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Thank God no one was hurt.
 

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That was wild, and the Boeing 777 is an excellent workhorse of a plane, from what I have read.
I am sure there was a plane load of people pooing their pants. One engine brought them back to the airport.

Those planes are 300-400 passenger capable, and they took off from Denver en route to Hawaii. There had to be a max load of fuel on board, so that was a pretty scary dilemma.

The pilots reacted in the best way possible, and put her down back at Denver. Very well done.
 

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In the few thousand hours of piloting aircraft I never had a engine failure, never flew a jet, just some turboshafts.

Did have some rough running radials.

Did practice some engine out procedures for checkout.

Would never want to fly something like that, way too many lives to be responsible for.

Preferred flying freight.
 

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I'm glad my Dad is dead.
He spent his entire career working for Pratt & Whitney Aircraft. Those engines that failed, being P&W, would hurt him to the core.
He started out in 1939, with the Twin Wasp, one of the very best radial engines ever made. Powered the Corsair, Hellcat, P-47 and others.
Ended his career involved in high altitude testing of the engines for the SR71 Blackbird.
He was always in P&W's Government Products Division, always working with the latest, hottest, engines.
Rest In Peace, Dad
 

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I suppose some shrapnel from the engine could possibly enter the fuselage, but they can fly with one engine. Its incorporated into the design of the aircraft.
 

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Here is a post I posted in another forum of airline/airplane buds -

What's your theory on that engine?

I'm not a fan of hollow anything from fan blades to props in the 50's into 60's. I'm no metallurgist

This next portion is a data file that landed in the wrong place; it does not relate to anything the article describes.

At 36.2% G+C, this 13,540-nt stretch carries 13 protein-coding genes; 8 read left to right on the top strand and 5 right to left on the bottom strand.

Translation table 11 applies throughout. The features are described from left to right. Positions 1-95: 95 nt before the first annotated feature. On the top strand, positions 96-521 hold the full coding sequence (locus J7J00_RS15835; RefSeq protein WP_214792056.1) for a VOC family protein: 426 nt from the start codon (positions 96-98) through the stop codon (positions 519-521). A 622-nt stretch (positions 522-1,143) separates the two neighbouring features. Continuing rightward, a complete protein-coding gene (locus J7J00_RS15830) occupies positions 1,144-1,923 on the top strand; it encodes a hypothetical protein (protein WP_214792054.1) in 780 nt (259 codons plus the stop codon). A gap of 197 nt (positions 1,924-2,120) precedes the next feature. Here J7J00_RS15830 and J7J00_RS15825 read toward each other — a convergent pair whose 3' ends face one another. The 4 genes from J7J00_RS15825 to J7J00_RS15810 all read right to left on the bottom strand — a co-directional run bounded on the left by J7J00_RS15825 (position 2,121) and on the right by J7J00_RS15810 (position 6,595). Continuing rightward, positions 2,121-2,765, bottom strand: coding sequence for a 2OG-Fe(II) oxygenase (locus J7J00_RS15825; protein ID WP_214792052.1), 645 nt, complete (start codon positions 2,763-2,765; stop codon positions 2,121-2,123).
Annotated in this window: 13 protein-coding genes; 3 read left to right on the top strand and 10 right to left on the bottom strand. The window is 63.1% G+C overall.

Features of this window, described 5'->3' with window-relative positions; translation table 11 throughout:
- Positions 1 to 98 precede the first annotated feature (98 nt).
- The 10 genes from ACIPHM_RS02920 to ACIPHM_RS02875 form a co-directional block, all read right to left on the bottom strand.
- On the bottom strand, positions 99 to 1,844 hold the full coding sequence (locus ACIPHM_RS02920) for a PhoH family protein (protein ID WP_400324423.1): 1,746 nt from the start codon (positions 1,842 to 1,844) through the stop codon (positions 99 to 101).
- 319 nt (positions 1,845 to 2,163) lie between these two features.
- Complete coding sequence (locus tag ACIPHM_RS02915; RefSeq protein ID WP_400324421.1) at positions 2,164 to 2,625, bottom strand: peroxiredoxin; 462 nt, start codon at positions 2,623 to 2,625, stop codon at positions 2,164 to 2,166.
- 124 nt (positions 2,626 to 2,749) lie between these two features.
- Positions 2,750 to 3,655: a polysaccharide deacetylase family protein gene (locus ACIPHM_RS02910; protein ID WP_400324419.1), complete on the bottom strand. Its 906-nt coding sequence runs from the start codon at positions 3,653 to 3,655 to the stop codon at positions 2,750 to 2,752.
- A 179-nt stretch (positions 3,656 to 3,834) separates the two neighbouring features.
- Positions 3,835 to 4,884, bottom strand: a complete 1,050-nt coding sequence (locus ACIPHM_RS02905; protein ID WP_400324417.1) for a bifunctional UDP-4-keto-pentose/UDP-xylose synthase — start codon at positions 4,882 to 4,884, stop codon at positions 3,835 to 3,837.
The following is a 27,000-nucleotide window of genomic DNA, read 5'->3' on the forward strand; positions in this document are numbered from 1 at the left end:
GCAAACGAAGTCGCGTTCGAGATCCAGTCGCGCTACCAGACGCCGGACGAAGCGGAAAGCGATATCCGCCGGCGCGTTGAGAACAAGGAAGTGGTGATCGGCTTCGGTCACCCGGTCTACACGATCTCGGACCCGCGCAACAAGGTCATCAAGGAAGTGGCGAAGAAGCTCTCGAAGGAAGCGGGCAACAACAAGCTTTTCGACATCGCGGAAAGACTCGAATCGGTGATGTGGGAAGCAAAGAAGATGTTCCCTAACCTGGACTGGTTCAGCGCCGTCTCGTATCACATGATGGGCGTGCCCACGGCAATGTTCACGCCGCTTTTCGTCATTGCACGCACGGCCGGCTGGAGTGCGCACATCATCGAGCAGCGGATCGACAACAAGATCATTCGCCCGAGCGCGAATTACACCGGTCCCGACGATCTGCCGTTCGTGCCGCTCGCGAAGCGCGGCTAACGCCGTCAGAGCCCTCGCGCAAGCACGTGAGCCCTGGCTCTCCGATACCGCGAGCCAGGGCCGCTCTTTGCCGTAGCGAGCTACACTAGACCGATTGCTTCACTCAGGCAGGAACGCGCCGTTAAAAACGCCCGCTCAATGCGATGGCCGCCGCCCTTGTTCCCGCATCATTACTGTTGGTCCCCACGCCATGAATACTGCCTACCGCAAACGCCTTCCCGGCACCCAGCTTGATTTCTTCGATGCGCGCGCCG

but I can't help but think these hollow blades on some engines are just flat out not as sound as solid metal
blades!

My 2 cents is they had a bird strike on the takeoff roll that went unnoticed and bird hit the blade that is missing
about 3 or 4 inches from the attachment and this is at the base of the hollow point internal inside the blade,.and compromised the blade?

Engine and blade kept running fine till the compromised spot cut loose at 13,000 feet.

My other theory is it was metal fatigue at the bottom of the hollow point inside the blade and if so there are a lot of fans/engines out there that need attention/AD!

I remember reading about the hollow props in the 50's save weight and carry more fuel! TWA used them
on the LHR-LAX Connie flights and they had some props come apart and they would land in the middle of no-where Canada
on three engines needing an engine and prop change!

Hopefully someone will find the blade that cut loose may have some answers! If it was some sort of bird strike I think that evidence will be in the engine core
and some minor burbs on the FDR and the powerplant data from ACARS will show it too!


I like to put on my investigator hat at times!

Adding this now - I think the continued fire after shutdown came from ruptured hydraulic lines in the thrust reverser system.
 

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Here is a post I posted in another forum of airline/airplane buds -

What's your theory on that engine?

I'm not a fan of hollow anything from fan blades to props in the 50's into 60's. I'm no metallurgist
but I can't help but think these hollow blades on some engines are just flat out not as sound as solid metal
blades!

My 2 cents is they had a bird strike on the takeoff roll that went unnoticed and bird hit the blade that is missing
about 3 or 4 inches from the attachment and this is at the base of the hollow point internal inside the blade,.and compromised the blade?

Engine and blade kept running fine till the compromised spot cut loose at 13,000 feet.

My other theory is it was metal fatigue at the bottom of the hollow point inside the blade and if so there are a lot of fans/engines out there that need attention/AD!

I remember reading about the hollow props in the 50's save weight and carry more fuel! TWA used them
on the LHR-LAX Connie flights and they had some props come apart and they would land in the middle of no-where Canada
on three engines needing an engine and prop change!

Hopefully someone will find the blade that cut loose may have some answers! If it was some sort of bird strike I think that evidence will be in the engine core
and some minor burbs on the FDR and the powerplant data from ACARS will show it too!


I like to put on my investigator hat at times!

Adding this now - I think the continued fire after shutdown came from ruptured hydraulic lines in the thrust reverser system.

Word inside tonight it was metal fatigue blade failure! There are a bunch of these engines running around and expect to see some FAA
airworthiness directives quickly! My 2 cents it has something to do with these hollow fan blades looking at the pics the largest blade broke off toward
the beginning of the internal hollow area inside the blade, we'll see?
 
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